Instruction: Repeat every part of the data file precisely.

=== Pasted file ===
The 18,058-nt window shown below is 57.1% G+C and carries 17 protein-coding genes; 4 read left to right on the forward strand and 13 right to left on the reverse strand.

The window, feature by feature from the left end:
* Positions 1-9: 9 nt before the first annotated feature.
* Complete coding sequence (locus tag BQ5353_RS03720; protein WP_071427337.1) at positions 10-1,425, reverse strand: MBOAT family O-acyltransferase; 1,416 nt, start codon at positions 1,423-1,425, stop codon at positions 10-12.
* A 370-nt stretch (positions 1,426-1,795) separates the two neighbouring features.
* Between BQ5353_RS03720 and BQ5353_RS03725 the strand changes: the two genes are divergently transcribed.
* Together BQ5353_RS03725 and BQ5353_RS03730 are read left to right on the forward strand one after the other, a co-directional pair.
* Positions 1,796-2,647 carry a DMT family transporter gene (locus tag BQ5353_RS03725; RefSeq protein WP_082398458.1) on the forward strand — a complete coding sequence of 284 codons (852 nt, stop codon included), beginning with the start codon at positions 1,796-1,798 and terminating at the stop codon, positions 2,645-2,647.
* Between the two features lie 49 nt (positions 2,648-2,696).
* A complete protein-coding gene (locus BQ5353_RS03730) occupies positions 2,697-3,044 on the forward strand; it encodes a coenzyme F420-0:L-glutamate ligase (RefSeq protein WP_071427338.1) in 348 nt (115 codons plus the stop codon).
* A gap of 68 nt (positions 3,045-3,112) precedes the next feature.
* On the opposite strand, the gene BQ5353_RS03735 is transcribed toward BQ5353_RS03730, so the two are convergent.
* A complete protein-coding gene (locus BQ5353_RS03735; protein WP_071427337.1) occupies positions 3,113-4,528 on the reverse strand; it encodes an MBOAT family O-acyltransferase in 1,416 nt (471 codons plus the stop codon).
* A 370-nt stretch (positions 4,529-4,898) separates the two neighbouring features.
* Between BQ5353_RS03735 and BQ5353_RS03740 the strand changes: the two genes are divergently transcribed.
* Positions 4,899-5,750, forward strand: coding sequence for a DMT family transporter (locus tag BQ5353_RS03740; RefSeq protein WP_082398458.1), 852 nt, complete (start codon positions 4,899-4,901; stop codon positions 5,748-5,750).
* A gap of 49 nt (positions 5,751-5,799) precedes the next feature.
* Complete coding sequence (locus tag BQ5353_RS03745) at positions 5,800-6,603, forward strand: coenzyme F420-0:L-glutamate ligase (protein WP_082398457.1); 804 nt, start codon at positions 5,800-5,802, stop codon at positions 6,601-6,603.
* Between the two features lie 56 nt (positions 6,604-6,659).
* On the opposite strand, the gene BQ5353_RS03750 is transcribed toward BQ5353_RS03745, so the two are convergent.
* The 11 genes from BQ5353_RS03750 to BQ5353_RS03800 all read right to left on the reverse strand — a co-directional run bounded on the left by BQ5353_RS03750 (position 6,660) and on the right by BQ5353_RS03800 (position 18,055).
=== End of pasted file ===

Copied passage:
The 18,058-nt window shown below is 57.1% G+C and carries 17 protein-coding genes; 4 read left to right on the forward strand and 13 right to left on the reverse strand.

The window, feature by feature from the left end:
* Positions 1-9: 9 nt before the first annotated feature.
* Complete coding sequence (locus tag BQ5353_RS03720; protein WP_071427337.1) at positions 10-1,425, reverse strand: MBOAT family O-acyltransferase; 1,416 nt, start codon at positions 1,423-1,425, stop codon at positions 10-12.
* A 370-nt stretch (positions 1,426-1,795) separates the two neighbouring features.
* Between BQ5353_RS03720 and BQ5353_RS03725 the strand changes: the two genes are divergently transcribed.
* Together BQ5353_RS03725 and BQ5353_RS03730 are read left to right on the forward strand one after the other, a co-directional pair.
* Positions 1,796-2,647 carry a DMT family transporter gene (locus tag BQ5353_RS03725; RefSeq protein WP_082398458.1) on the forward strand — a complete coding sequence of 284 codons (852 nt, stop codon included), beginning with the start codon at positions 1,796-1,798 and terminating at the stop codon, positions 2,645-2,647.
* Between the two features lie 49 nt (positions 2,648-2,696).
* A complete protein-coding gene (locus BQ5353_RS03730) occupies positions 2,697-3,044 on the forward strand; it encodes a coenzyme F420-0:L-glutamate ligase (RefSeq protein WP_071427338.1) in 348 nt (115 codons plus the stop codon).
* A gap of 68 nt (positions 3,045-3,112) precedes the next feature.
* On the opposite strand, the gene BQ5353_RS03735 is transcribed toward BQ5353_RS03730, so the two are convergent.
* A complete protein-coding gene (locus BQ5353_RS03735; protein WP_071427337.1) occupies positions 3,113-4,528 on the reverse strand; it encodes an MBOAT family O-acyltransferase in 1,416 nt (471 codons plus the stop codon).
* A 370-nt stretch (positions 4,529-4,898) separates the two neighbouring features.
* Between BQ5353_RS03735 and BQ5353_RS03740 the strand changes: the two genes are divergently transcribed.
* Positions 4,899-5,750, forward strand: coding sequence for a DMT family transporter (locus tag BQ5353_RS03740; RefSeq protein WP_082398458.1), 852 nt, complete (start codon positions 4,899-4,901; stop codon positions 5,748-5,750).
* A gap of 49 nt (positions 5,751-5,799) precedes the next feature.
* Complete coding sequence (locus tag BQ5353_RS03745) at positions 5,800-6,603, forward strand: coenzyme F420-0:L-glutamate ligase (protein WP_082398457.1); 804 nt, start codon at positions 5,800-5,802, stop codon at positions 6,601-6,603.
* Between the two features lie 56 nt (positions 6,604-6,659).
* On the opposite strand, the gene BQ5353_RS03750 is transcribed toward BQ5353_RS03745, so the two are convergent.
* The 11 genes from BQ5353_RS03750 to BQ5353_RS03800 all read right to left on the reverse strand — a co-directional run bounded on the left by BQ5353_RS03750 (position 6,660) and on the right by BQ5353_RS03800 (position 18,055).